Some religious scholars don't like the word "cult" and prefer the more politically correct term "new religious movements" (NRMs), reports ABC News.
ABC said such scholars say "just because a belief system is young doesn't make it wrong."
This category of "new religions," according to the quoted scholars, includes the Raelians and Scientology.
Gordon Melton, director of the "Institute for the Study of American Religions" offered comments for the ABC piece, as did religious studies Professor Frank Flinn.
However, both men have a history of working closely with "cults." And they can be seen as "cult apologists."
Flinn has defended Scientology in court.
In one affidavit the professor submitted he stated, "It is my opinion that the spiritual disciplines and practices of the Church of Scientology are not only not unusual or even strange but characteristic of religion itself when compared with religious practices known around the world. Contrary to the generally second-hand opinions of outsiders and to the claims of disaffected members, whose motives are suspect."
However, compare Flinn's "second-hand" analysis to Time Magazine's "Scientology: The Cult of Greed."
First-hand accounts from former members are routinely dismissed as "suspect" by academics like Flinn.
But Benjamin Beit-Halami, Professor of Psychology at Haifa University said in his paper "Integrity and Suspicion in the Research of New Religious Movements," "Statements by ex-members turned out to be more accurate than those of apologists and NRM researchers."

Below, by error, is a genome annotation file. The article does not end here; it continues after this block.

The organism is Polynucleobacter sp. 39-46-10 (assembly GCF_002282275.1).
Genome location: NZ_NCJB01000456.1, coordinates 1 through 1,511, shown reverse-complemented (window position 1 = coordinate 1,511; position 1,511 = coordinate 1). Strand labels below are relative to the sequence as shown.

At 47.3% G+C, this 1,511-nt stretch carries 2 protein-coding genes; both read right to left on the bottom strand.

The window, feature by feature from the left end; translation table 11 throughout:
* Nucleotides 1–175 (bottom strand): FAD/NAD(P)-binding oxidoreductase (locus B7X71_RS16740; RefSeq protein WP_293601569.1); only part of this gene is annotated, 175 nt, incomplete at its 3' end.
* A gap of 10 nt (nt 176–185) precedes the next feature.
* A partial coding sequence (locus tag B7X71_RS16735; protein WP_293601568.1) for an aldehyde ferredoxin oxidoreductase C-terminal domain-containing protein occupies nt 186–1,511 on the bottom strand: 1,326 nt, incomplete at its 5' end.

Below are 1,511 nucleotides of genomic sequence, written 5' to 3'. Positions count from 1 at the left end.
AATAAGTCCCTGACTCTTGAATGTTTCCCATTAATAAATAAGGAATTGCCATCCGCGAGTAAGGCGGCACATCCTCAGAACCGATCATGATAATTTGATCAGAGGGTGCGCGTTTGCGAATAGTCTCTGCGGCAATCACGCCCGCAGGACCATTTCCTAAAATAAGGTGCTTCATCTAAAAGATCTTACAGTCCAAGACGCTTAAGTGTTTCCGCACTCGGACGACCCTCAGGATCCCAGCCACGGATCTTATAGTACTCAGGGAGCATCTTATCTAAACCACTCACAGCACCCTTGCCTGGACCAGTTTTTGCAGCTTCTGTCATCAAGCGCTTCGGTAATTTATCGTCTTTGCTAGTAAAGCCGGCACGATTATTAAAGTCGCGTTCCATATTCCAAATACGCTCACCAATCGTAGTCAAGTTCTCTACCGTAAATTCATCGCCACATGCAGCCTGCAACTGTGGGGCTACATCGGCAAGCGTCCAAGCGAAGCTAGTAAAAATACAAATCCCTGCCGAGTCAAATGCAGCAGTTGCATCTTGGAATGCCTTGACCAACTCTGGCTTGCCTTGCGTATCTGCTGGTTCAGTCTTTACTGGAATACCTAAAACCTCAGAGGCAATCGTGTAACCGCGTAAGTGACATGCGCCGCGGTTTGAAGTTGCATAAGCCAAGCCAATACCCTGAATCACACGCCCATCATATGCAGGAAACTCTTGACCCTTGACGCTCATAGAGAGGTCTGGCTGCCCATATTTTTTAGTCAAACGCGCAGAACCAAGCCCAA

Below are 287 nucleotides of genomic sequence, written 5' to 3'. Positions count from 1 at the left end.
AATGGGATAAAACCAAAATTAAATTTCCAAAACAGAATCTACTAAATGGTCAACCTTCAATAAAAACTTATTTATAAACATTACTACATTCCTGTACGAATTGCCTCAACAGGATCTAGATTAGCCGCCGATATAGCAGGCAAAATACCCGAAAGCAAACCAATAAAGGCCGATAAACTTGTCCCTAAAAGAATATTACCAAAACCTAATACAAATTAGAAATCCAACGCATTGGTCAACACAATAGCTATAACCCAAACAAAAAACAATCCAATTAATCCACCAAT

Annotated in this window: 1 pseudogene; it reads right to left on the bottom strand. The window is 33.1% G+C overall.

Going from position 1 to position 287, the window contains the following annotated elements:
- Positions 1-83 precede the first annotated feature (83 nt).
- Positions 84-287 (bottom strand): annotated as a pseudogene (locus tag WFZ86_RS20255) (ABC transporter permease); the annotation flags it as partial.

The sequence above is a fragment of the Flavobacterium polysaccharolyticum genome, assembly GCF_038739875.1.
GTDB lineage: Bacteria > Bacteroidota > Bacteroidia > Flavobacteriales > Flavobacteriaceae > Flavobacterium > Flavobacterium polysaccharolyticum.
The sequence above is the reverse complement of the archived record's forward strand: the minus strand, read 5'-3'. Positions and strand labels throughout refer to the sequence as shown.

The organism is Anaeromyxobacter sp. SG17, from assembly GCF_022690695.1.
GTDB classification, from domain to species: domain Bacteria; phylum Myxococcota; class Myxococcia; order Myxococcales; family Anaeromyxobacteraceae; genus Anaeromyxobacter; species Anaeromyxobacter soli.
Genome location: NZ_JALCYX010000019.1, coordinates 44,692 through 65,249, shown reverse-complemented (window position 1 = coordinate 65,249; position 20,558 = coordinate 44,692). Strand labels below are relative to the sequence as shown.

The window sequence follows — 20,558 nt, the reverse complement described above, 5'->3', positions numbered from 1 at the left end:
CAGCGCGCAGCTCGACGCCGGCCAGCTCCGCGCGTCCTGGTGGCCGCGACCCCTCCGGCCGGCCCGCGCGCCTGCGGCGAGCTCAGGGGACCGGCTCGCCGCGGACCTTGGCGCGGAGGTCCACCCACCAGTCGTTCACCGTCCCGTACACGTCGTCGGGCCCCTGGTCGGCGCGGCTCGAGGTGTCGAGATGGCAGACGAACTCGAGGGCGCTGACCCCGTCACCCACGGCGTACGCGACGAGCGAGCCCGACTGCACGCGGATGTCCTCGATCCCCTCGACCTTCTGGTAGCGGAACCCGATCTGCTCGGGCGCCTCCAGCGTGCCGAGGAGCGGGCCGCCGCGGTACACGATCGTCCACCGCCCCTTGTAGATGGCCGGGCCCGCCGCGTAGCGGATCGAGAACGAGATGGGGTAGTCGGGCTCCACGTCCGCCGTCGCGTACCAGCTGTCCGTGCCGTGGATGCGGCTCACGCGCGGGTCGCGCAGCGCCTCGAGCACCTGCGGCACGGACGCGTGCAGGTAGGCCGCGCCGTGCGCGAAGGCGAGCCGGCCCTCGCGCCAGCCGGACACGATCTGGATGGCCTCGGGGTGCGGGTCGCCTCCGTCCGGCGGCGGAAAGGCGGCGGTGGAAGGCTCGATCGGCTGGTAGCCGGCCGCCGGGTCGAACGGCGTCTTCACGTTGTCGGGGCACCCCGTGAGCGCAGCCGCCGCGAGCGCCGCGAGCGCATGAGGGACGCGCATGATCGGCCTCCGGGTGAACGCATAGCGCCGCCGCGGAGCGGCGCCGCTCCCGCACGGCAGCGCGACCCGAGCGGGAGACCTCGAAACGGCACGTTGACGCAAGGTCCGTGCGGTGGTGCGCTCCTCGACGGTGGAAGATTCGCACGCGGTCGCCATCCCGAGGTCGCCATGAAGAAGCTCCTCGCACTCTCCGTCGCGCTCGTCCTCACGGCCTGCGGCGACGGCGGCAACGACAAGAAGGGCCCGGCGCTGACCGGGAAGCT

And given Scientology's sordid history in court and criminal indictments how could Flinn characterize it as "not unusual or even strange"?
Benjamin Zablocki, Professor of Sociology at Rutgers University concluded, "The sociology of religion can no longer avoid the unpleasant ethical question of how to deal with the large sums of money being pumped into the field by the religious groups being studied...in the form of subvention of research expenses, subvention of publications, opportunities to sponsor and attend conferences, or direct fees for services, this money is not insignificant. This is an issue that is slowly but surely building toward a public scandal."
Gordon Melton and Frank Flinn have both been the recipients of such funding and fees paid by groups called "cults."
Melton once flew to Japan to defend Aum, the cult that gassed Tokyo subways killing 12 and sending thousands to hospitals. Aum paid for all of his expenses. Melton's defense of Aum in retrospect now appears to be part of building "scandal," referred to by Zablocki.
Gordon Melton comes highly recommended by the Church of Scientology along with other "scholars" that are often referred to as "cult apologists." He has made a career largely from defending "cults."
Cult apology has become a substantial source of supplemental income for some academics. Such "religious scholars" and/or "forensic psychologists" work on paid reports or appear as expert witnesses for "new religious movements."
Perhaps it is actually people like Flinn whose "motives are suspect."